Following a protracted tug-of-war, Germany's opposition parties Friday agreed on the terms of reference for a parliamentary inquiry on the activities of German intelligence service BND before and during the Iraq war.
The opposition in parliament hopes to get to the bottom on the BND's role in Iraq
Germany's three opposition parties, the free-market liberal Free Democrats (FDP), the Left Party and the Greens accuse the former government of Social Democratic Chancellor Gerhard Schröder of having secretly supported the US-led war effort while publicly rejecting the 2003 invasion.
The parties have overcome their differences on the issue and on Friday agreed on a brief for the planned parliamentary inquiry. Stating the need for an inquiry had been one thing, but agreeing on joint terms of reference quite another, especially since one of the opposition parties -- the Greens -- was in government at the time and is worried about what the inquiry will reveal.
Now that this stumbling block is out of the way, the opposition has to collect the required 154 signatures in favor of the inquiry next week. Altogether, the three parties have 166 members in the Bundestag, meaning that they can afford over 10 dissidents in their own ranks.
BND's role in Baghdad crucial
Did BND agents help the US in preparing the invasion of Iraq?
The opposition wants the probe to deal first and foremost with the role of BND agents stationed in Baghdad before and during the war on Iraq. Of particular interest are all issues related to the question as to whether these agents or their bosses at home passed on any information to the US military or intelligence which might have helped the Americans pick bombing targets.
This would have meant direct involvement in the war effort and would have stood in stark contrast to the official line of the German government, which openly and vociferously opposed the war.
But the inquiry will deal with a number of other aspects as well, such as the abduction of a Lebanese-born German national to Afghanistan by the CIA and the interrogation of terror suspects by German intelligence agents in detention camps located in countries with a record of using torture.
Government rejects inquiry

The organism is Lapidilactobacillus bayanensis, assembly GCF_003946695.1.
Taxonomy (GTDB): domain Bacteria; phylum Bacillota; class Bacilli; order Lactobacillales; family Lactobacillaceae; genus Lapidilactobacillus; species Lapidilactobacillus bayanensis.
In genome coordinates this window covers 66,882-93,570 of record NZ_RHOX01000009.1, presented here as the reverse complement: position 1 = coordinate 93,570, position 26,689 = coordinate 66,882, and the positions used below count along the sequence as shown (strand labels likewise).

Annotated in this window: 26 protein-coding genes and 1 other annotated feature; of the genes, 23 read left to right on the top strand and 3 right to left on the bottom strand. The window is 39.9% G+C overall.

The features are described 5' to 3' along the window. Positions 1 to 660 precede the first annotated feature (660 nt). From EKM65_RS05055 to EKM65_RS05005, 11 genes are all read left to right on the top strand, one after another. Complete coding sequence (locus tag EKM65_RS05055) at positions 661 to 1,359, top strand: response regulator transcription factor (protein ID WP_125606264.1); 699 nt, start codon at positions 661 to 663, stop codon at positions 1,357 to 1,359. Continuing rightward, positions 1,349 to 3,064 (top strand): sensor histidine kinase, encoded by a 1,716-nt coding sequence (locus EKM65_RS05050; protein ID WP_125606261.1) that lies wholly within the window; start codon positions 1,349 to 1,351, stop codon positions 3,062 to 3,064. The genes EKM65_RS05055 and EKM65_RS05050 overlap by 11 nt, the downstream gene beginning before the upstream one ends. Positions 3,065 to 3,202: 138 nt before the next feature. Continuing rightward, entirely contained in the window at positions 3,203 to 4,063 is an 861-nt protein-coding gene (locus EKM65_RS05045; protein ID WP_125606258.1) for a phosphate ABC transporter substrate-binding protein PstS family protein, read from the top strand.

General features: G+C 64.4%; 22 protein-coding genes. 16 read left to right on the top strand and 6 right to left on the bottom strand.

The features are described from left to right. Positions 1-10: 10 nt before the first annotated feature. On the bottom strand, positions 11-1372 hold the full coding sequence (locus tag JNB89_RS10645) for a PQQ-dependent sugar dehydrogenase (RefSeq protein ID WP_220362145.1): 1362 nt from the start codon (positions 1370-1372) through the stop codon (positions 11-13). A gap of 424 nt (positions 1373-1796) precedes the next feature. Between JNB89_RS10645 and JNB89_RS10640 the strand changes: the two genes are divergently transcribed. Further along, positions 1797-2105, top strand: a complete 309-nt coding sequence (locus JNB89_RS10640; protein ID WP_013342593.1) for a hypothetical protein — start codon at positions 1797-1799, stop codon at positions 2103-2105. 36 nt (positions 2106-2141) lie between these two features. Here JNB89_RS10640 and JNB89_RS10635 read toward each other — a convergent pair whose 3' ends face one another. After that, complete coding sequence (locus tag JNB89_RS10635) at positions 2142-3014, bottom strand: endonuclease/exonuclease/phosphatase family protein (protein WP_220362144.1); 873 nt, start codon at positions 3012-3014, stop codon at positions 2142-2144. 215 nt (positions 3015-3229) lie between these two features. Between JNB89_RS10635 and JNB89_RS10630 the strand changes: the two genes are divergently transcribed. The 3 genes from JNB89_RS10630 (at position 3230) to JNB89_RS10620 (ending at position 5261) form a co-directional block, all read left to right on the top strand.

Germany's Foreign Minister Frank-Walter belonged to the former and current government
It didn't come as a major surprise that the ruling grand coalition of Social and Christian Democrats showed little understanding for the opposition's intentions.
"The Free Democrats should be ashamed of forging an alliance with the Left Party and the Greens in such a sensitive matter," said Peter Ramsauer, the parliamentary leader of Bavaria's Christian Social Union. "The really shouldn't ignore the damage they're about to do. The reputation of Germany's intelligence service is bound to suffer. And I doubt whether in such a situation the BND can do its job and provide maximum safety for our citizens in the months ahead."
For the opposition, the FDP's Jörg van Essen said he was certain the inquiry would not serve to discredit the work of the German intelligence, but would rather look into what he believes was a double game being played by the Schröder government.
He also brushed aside allegations that his party wanted to use the probe mainly as an instrument to win over voters during elections in several German states later this month.
The hearings will take place in a room like this one
The opposition parties have suggested that the inquiry could start as soon as the end of March. They -- especially the Greens -- don't want it to drag on for months on end, turning into a general investigation of the previous government's foreign policy. They are planning to appoint a special investigator to speed up things. The cross-party panel will most likely be made up of only seven parliamentarians.